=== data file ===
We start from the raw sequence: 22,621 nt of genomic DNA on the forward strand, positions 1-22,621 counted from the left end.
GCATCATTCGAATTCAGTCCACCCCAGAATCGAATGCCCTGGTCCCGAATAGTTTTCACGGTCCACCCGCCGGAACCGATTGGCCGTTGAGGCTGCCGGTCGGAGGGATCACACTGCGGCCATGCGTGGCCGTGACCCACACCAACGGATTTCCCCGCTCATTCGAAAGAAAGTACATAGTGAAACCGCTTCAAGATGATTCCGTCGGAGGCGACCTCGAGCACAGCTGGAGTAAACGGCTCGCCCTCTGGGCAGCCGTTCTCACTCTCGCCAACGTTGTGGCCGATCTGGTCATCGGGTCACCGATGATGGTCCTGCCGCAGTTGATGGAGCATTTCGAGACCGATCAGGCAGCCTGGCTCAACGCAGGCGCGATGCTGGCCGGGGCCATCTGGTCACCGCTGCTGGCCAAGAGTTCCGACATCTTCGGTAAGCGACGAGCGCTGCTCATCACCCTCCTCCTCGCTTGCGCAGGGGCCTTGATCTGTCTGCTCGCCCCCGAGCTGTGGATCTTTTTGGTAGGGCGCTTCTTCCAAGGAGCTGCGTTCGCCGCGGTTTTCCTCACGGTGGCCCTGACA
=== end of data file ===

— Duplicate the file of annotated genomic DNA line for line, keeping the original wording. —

We start from the raw sequence: 22,621 nt of genomic DNA on the forward strand, positions 1-22,621 counted from the left end.
GCATCATTCGAATTCAGTCCACCCCAGAATCGAATGCCCTGGTCCCGAATAGTTTTCACGGTCCACCCGCCGGAACCGATTGGCCGTTGAGGCTGCCGGTCGGAGGGATCACACTGCGGCCATGCGTGGCCGTGACCCACACCAACGGATTTCCCCGCTCATTCGAAAGAAAGTACATAGTGAAACCGCTTCAAGATGATTCCGTCGGAGGCGACCTCGAGCACAGCTGGAGTAAACGGCTCGCCCTCTGGGCAGCCGTTCTCACTCTCGCCAACGTTGTGGCCGATCTGGTCATCGGGTCACCGATGATGGTCCTGCCGCAGTTGATGGAGCATTTCGAGACCGATCAGGCAGCCTGGCTCAACGCAGGCGCGATGCTGGCCGGGGCCATCTGGTCACCGCTGCTGGCCAAGAGTTCCGACATCTTCGGTAAGCGACGAGCGCTGCTCATCACCCTCCTCCTCGCTTGCGCAGGGGCCTTGATCTGTCTGCTCGCCCCCGAGCTGTGGATCTTTTTGGTAGGGCGCTTCTTCCAAGGAGCTGCGTTCGCCGCGGTTTTCCTCACGGTGGCCCTGACA